Everyone on earth suffers. It is impossible to avoid it. How does the God of Christianity view these sufferings?

Great question. My initial answer is that He loves us and is perfectly aware of our trials. However, He doesn’t often alleviate them. This is what causes Christians to doubt Him, as Joni did.

One only needs to read the Book of Job to see how He responded to Job’s tremendous loss and pain. The Lord was only concerned about Job’s belief in Him as the sovereign Lord God Almighty. The Lord did restore Job’s family and fortune, but the grief, to be sure, must have remained. I am sure that losing seven children would leave one scarred for life. The startling truth is also that He purposed these agonies for Job. For Christian believers, this reality is a bit hard to square with His love for us.

When we have read Second Corinthians, we learn that the Apostle Paul suffered, too. But through Paul’s writing, the Lord supplied this answer to our questions about our troubles.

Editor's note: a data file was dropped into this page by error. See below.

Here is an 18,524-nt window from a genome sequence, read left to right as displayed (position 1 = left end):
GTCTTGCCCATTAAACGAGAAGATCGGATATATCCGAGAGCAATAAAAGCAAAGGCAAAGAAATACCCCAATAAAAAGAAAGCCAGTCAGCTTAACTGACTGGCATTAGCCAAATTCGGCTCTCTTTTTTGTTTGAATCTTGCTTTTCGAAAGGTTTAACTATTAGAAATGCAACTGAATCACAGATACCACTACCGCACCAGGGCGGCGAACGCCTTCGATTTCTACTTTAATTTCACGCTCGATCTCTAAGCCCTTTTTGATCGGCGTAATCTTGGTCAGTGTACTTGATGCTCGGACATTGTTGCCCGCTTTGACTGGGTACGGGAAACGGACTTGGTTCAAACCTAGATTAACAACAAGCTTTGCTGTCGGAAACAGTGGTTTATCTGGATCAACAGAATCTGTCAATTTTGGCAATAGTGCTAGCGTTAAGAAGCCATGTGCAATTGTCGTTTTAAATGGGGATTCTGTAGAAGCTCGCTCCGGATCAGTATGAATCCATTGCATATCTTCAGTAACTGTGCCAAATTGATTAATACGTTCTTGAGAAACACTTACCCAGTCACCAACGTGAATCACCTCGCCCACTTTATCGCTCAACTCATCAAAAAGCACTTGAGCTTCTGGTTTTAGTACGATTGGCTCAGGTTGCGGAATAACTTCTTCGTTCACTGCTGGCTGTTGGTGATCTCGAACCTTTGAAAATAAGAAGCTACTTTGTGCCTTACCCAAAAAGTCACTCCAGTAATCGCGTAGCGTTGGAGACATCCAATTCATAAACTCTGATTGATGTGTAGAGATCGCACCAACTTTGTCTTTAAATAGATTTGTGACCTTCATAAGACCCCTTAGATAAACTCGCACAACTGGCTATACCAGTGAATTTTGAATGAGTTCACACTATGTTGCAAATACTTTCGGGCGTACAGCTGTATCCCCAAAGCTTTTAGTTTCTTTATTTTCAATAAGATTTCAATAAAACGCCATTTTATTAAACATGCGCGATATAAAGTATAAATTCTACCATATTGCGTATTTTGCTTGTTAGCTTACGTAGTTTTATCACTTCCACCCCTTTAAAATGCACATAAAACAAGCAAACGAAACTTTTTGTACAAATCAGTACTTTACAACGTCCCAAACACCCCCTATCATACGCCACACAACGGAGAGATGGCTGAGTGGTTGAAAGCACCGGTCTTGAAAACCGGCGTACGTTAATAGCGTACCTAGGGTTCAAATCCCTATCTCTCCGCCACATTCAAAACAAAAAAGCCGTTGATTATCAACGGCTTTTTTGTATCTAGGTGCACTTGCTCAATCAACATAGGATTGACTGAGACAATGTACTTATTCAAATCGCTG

“So we do not lose heart. Though our outer self is wasting away, our inner self is being renewed day by day. For this light momentary affliction is preparing for us an eternal weight of glory beyond all comparison, as we look not to the things that are seen but to the things that are unseen. For the things that are seen are transient, but the things that are unseen are eternal” (2 Corinthians 4:16–18).1

The word “momentary” there means just that. The word “light” can also mean “insignificant.”


This is God’s perspective. He looks at our suffering this way because He is comparing our afflictions with what awaits us in eternity. What is there is an “eternal weight of glory beyond all comparison.”

Our problem is that we just don’t have that eternal frame of reference, nor do we have much of a clue what that eternal weight of glory beyond all comparison actually is. To inform us how little knowledge we possess, this is the verse most often quoted to give comfort to the afflicted:

“He will wipe away every tear from their eyes, and death shall be no more, neither shall there be mourning, nor crying, nor pain anymore, for the former things have passed away” (Revelation 21:4).

I liken this sparse knowledge about the heavenly Promised Land to what the Lord gave Israel about the land He had promised them. It was a land of milk and honey, of blessing. Enemies awaited, over which He would grant victory. Not much else was offered.